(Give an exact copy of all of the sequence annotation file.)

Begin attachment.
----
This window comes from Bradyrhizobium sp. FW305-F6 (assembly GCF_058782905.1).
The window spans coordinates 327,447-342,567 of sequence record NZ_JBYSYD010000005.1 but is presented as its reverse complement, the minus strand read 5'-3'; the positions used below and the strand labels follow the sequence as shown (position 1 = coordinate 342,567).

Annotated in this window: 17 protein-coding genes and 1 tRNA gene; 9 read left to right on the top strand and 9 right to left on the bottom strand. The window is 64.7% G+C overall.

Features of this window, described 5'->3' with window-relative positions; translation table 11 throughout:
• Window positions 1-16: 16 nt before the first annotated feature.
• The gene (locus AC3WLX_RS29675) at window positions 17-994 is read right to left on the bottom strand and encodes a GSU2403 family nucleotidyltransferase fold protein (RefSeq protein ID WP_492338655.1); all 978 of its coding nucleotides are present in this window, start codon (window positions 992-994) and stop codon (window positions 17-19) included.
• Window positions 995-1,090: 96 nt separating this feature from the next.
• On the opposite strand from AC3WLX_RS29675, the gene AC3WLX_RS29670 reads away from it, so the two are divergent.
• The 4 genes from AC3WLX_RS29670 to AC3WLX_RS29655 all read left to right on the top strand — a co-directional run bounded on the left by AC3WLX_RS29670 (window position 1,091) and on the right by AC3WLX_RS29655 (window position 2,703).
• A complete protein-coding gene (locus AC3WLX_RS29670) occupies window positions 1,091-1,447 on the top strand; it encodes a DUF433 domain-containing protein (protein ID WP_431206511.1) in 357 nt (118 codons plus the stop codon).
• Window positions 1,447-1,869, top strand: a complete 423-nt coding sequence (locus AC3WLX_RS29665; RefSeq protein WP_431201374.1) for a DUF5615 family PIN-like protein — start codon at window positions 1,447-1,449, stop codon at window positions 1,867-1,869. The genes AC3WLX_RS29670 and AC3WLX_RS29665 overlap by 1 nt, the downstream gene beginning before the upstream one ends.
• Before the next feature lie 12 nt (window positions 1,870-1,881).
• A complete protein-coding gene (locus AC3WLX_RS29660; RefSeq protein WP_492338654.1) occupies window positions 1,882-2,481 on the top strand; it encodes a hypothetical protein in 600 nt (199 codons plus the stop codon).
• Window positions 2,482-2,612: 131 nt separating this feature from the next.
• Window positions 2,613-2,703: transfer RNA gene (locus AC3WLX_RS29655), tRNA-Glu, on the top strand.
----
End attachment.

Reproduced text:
This window comes from Bradyrhizobium sp. FW305-F6 (assembly GCF_058782905.1).
The window spans coordinates 327,447-342,567 of sequence record NZ_JBYSYD010000005.1 but is presented as its reverse complement, the minus strand read 5'-3'; the positions used below and the strand labels follow the sequence as shown (position 1 = coordinate 342,567).

Annotated in this window: 17 protein-coding genes and 1 tRNA gene; 9 read left to right on the top strand and 9 right to left on the bottom strand. The window is 64.7% G+C overall.

Features of this window, described 5'->3' with window-relative positions; translation table 11 throughout:
• Window positions 1-16: 16 nt before the first annotated feature.
• The gene (locus AC3WLX_RS29675) at window positions 17-994 is read right to left on the bottom strand and encodes a GSU2403 family nucleotidyltransferase fold protein (RefSeq protein ID WP_492338655.1); all 978 of its coding nucleotides are present in this window, start codon (window positions 992-994) and stop codon (window positions 17-19) included.
• Window positions 995-1,090: 96 nt separating this feature from the next.
• On the opposite strand from AC3WLX_RS29675, the gene AC3WLX_RS29670 reads away from it, so the two are divergent.
• The 4 genes from AC3WLX_RS29670 to AC3WLX_RS29655 all read left to right on the top strand — a co-directional run bounded on the left by AC3WLX_RS29670 (window position 1,091) and on the right by AC3WLX_RS29655 (window position 2,703).
• A complete protein-coding gene (locus AC3WLX_RS29670) occupies window positions 1,091-1,447 on the top strand; it encodes a DUF433 domain-containing protein (protein ID WP_431206511.1) in 357 nt (118 codons plus the stop codon).
• Window positions 1,447-1,869, top strand: a complete 423-nt coding sequence (locus AC3WLX_RS29665; RefSeq protein WP_431201374.1) for a DUF5615 family PIN-like protein — start codon at window positions 1,447-1,449, stop codon at window positions 1,867-1,869. The genes AC3WLX_RS29670 and AC3WLX_RS29665 overlap by 1 nt, the downstream gene beginning before the upstream one ends.
• Before the next feature lie 12 nt (window positions 1,870-1,881).
• A complete protein-coding gene (locus AC3WLX_RS29660; RefSeq protein WP_492338654.1) occupies window positions 1,882-2,481 on the top strand; it encodes a hypothetical protein in 600 nt (199 codons plus the stop codon).
• Window positions 2,482-2,612: 131 nt separating this feature from the next.
• Window positions 2,613-2,703: transfer RNA gene (locus AC3WLX_RS29655), tRNA-Glu, on the top strand.